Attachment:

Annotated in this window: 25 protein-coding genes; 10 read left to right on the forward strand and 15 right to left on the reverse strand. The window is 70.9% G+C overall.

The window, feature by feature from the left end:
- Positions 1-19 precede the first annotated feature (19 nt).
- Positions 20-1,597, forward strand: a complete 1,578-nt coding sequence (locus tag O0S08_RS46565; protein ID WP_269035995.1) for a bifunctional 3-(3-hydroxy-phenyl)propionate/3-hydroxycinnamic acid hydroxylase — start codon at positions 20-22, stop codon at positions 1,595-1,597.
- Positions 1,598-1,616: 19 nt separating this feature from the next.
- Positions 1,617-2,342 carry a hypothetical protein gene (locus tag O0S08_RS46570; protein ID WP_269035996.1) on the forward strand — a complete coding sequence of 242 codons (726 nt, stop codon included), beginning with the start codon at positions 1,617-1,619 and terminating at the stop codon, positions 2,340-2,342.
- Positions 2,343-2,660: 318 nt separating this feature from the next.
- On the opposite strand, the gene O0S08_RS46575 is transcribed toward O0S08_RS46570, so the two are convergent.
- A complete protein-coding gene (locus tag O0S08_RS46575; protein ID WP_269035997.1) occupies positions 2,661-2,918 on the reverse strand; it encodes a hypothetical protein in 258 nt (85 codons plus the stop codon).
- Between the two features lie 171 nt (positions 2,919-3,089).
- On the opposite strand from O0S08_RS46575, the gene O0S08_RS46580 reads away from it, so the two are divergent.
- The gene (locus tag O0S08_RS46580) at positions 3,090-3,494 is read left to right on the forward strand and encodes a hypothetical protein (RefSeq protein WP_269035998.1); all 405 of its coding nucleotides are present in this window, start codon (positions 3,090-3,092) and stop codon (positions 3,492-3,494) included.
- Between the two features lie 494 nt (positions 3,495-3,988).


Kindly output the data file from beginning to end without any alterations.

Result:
Annotated in this window: 25 protein-coding genes; 10 read left to right on the forward strand and 15 right to left on the reverse strand. The window is 70.9% G+C overall.

The window, feature by feature from the left end:
- Positions 1-19 precede the first annotated feature (19 nt).
- Positions 20-1,597, forward strand: a complete 1,578-nt coding sequence (locus tag O0S08_RS46565; protein ID WP_269035995.1) for a bifunctional 3-(3-hydroxy-phenyl)propionate/3-hydroxycinnamic acid hydroxylase — start codon at positions 20-22, stop codon at positions 1,595-1,597.
- Positions 1,598-1,616: 19 nt separating this feature from the next.
- Positions 1,617-2,342 carry a hypothetical protein gene (locus tag O0S08_RS46570; protein ID WP_269035996.1) on the forward strand — a complete coding sequence of 242 codons (726 nt, stop codon included), beginning with the start codon at positions 1,617-1,619 and terminating at the stop codon, positions 2,340-2,342.
- Positions 2,343-2,660: 318 nt separating this feature from the next.
- On the opposite strand, the gene O0S08_RS46575 is transcribed toward O0S08_RS46570, so the two are convergent.
- A complete protein-coding gene (locus tag O0S08_RS46575; protein ID WP_269035997.1) occupies positions 2,661-2,918 on the reverse strand; it encodes a hypothetical protein in 258 nt (85 codons plus the stop codon).
- Between the two features lie 171 nt (positions 2,919-3,089).
- On the opposite strand from O0S08_RS46575, the gene O0S08_RS46580 reads away from it, so the two are divergent.
- The gene (locus tag O0S08_RS46580) at positions 3,090-3,494 is read left to right on the forward strand and encodes a hypothetical protein (RefSeq protein WP_269035998.1); all 405 of its coding nucleotides are present in this window, start codon (positions 3,090-3,092) and stop codon (positions 3,492-3,494) included.
- Between the two features lie 494 nt (positions 3,495-3,988).